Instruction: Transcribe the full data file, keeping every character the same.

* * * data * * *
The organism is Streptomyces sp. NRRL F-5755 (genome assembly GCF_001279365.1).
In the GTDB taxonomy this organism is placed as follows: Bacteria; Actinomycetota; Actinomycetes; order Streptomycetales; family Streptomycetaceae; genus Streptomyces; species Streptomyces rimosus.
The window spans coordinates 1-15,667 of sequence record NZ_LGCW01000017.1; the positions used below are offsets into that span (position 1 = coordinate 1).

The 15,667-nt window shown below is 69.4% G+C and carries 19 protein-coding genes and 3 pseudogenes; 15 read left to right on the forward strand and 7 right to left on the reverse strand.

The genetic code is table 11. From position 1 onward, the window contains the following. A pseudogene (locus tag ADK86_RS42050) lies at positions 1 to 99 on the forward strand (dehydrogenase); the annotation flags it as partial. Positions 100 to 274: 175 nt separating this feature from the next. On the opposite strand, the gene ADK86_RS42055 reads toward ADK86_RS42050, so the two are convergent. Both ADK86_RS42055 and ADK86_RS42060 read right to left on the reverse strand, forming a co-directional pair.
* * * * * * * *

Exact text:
The organism is Streptomyces sp. NRRL F-5755 (genome assembly GCF_001279365.1).
In the GTDB taxonomy this organism is placed as follows: Bacteria; Actinomycetota; Actinomycetes; order Streptomycetales; family Streptomycetaceae; genus Streptomyces; species Streptomyces rimosus.
The window spans coordinates 1-15,667 of sequence record NZ_LGCW01000017.1; the positions used below are offsets into that span (position 1 = coordinate 1).

The 15,667-nt window shown below is 69.4% G+C and carries 19 protein-coding genes and 3 pseudogenes; 15 read left to right on the forward strand and 7 right to left on the reverse strand.

The genetic code is table 11. From position 1 onward, the window contains the following. A pseudogene (locus tag ADK86_RS42050) lies at positions 1 to 99 on the forward strand (dehydrogenase); the annotation flags it as partial. Positions 100 to 274: 175 nt separating this feature from the next. On the opposite strand, the gene ADK86_RS42055 reads toward ADK86_RS42050, so the two are convergent. Both ADK86_RS42055 and ADK86_RS42060 read right to left on the reverse strand, forming a co-directional pair.